Jacob Sundberg is a Swedish author (http://jacobsundberg.se) and Johannes Koch is a German journalist. Together they hypothesize, entertain and enlighten you about a wide variety of topics ranging from the trivial to the existential - and usually spin them out into their illogical conclusions. At times philosophical, at times psychological but hardly ever researched or serious, they jostle with a new (Un)cultured Hypothesis every other week.
Credit to Aaron Day for the jingle!
Episode artwork designed by Freepik
Speaker 1:0:25To the uncultured hypothesis, a season to hooray, I'm had Jaco, pretty cool schpeal last time. I'm not going to be able to recreate that, but it goes something like, uh, you know, if you're, you know, could you imagine if you're at a party and you're standing around, you're really, really bored and you don't know what to do and you see somebody like to strike up a conversation with them. You might want to consider something like this and they could go up to them and say, you know, the other night I was listening to this really, really cool podcast features, probably the best podcast ever. Uh, and it's sort of like a society and culture and it features two talking heads and they sort of discuss and unwrapped really weird and crazy sort of ideas about philosophy and reality and the world. Um, yeah. And uh, something like that, right? Yoga. Isn't that how it went?
Speaker 2:1:15You're speeding. Yeah, that's what I said. That's exactly what, that's like the worst version of it ever. Uh, you're, you're feeling the last episode. Go actually
Speaker 1:1:24folks, listeners, dear listener, go back to the last episode and listened to your Spiel.
Speaker 2:1:30It's amazing. It's amazing. Yeah. You might want to share, uh, the uncultured hypothesis with your friends because it is in fact the best podcast in the world currently because we say so. Um, but also because it is anyway, you have to remember when I lost an episode, I managed to delete
Speaker 1:1:52still so caught up about that, you know, because what happens is we record our podcasts, uh, for those of you who've been following us, you'll know that we had the summit, uh, which took place in Berlin and we were actually sitting across from each other and everything was recorded in one place. And now we've gone back to our old recording style, which is Jaco is sitting in Sweden. I'm sitting in Berlin. And so what happens is we record on two separate tracks. I recorded my track, he recorded his track, we did this thing, and then you lost it.
Speaker 2:2:29I mistakenly deleted my, my bit and that was that. So a few hours of work, a lot of hours of work. You know what, I really didn't want to disappoint you. So I purchased a software. I spent hours and hours. I'm finding that darn file, um, and uh, to no avail. I couldn't find it. I think we should, we should charge a lot of money for these programs that you try to find, delete the, the files, because most files that you delete are there somewhere. The weird, you know, I think, I think we may have, we may have to share the whatsapps exchange. Oh man, I was angry. I was angry. I was trying to relate. I was trying to convey the, the, the feeling of silence over whatsapp. But you have to say you have to write something to convey that you were like, I'll forgive you, but right now I'm pretty pissed in the American sense. You weren't drunk. Yes, that's correct. In the English sense. Yeah. That was a bit. So, uh, but we shook it off, didn't we? Did We survived the first major?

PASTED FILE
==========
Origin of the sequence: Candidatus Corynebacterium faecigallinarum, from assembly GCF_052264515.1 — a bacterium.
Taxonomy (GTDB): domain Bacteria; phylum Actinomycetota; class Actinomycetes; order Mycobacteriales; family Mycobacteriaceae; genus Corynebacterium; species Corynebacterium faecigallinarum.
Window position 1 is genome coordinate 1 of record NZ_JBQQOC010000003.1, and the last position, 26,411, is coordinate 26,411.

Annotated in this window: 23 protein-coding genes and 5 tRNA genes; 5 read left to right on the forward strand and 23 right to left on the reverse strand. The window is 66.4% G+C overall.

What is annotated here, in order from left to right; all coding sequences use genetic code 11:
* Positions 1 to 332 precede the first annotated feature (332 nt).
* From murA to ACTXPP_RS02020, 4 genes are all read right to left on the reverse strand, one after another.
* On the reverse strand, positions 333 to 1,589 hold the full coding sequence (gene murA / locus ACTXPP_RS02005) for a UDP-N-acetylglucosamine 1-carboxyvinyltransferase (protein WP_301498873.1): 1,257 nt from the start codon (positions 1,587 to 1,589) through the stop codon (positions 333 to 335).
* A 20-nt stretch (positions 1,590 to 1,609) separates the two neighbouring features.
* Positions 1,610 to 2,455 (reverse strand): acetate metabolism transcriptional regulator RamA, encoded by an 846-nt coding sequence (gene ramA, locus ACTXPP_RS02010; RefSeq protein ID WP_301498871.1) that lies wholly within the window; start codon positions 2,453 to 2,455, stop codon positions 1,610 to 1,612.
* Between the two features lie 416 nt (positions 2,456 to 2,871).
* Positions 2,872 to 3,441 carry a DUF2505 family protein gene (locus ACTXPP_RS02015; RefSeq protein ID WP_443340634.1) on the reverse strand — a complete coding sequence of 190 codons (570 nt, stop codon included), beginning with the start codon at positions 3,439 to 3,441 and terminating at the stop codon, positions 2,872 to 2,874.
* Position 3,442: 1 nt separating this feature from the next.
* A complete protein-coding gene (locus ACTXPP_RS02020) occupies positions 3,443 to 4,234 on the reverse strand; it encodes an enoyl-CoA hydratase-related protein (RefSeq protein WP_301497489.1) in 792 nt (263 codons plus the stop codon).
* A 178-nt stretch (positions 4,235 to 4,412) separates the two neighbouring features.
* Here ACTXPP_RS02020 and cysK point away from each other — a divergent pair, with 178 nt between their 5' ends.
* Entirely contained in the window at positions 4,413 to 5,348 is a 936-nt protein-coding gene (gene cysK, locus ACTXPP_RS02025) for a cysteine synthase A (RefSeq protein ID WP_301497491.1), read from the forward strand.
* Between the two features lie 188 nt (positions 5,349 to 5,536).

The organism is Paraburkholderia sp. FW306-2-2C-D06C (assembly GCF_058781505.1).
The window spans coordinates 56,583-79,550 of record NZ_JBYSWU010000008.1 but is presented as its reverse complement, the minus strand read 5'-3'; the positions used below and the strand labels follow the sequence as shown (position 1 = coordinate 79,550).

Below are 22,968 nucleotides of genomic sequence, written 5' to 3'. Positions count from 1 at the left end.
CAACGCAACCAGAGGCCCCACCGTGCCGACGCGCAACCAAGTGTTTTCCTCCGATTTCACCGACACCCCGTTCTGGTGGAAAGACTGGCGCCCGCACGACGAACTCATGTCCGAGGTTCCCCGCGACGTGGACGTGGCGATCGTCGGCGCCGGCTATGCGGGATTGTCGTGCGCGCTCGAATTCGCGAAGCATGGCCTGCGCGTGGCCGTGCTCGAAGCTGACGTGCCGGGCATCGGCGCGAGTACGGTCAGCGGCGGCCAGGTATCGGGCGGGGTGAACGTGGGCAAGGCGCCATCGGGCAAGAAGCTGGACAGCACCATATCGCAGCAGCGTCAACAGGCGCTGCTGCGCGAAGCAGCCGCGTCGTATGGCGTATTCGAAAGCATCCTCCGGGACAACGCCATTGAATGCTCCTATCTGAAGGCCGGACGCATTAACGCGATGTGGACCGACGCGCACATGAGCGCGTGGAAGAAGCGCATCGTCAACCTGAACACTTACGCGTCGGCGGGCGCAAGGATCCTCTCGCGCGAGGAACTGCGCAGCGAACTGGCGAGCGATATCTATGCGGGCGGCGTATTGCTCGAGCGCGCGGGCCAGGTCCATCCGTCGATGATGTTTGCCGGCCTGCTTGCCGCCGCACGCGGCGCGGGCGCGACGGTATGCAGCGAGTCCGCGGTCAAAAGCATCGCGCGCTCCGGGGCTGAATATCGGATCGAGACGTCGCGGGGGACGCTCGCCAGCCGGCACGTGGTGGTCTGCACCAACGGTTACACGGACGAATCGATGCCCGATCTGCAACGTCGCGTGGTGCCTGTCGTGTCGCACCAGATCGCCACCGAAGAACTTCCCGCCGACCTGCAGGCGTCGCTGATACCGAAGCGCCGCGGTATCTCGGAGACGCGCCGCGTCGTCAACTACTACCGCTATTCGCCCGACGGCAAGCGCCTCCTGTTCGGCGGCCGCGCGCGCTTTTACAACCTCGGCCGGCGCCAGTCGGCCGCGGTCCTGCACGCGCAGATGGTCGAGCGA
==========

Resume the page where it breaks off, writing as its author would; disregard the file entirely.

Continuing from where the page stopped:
Speaker 1:3:39Uh, what do you call it? A crisis
Speaker 2:3:43in that relationship relationship, which prompted me, I was, I was thinking about doing like an episode on the importance of forgiveness. Then I came to, it came about because I just, I think like in society I'm not, I'm not talking about you and me Janice because we're good friends and of course we forgive each other and I really appreciate your, your, uh, magnanimity in, in terms of this. But I did feel really bad and I do still feel really bad about the missed the last episode. Maybe we can make an episode about the last episode, but in society at large, like in the media and the like, there's so little forgiveness. Someone makes a mistake. Yeah. In, in, in the public sphere and they say something stupid or you know, whatever. And then we, we hound them throughout their lives and they're just, you know, they can't go back to public life. I mean, of course there are, there are exceptions. There are, yeah. There are exceptions and there are really horrible things that people do that perhaps shouldn't allow them back into certain types of roles. But like we are, we are not very good at forgiving people for making mistakes. Like, hey,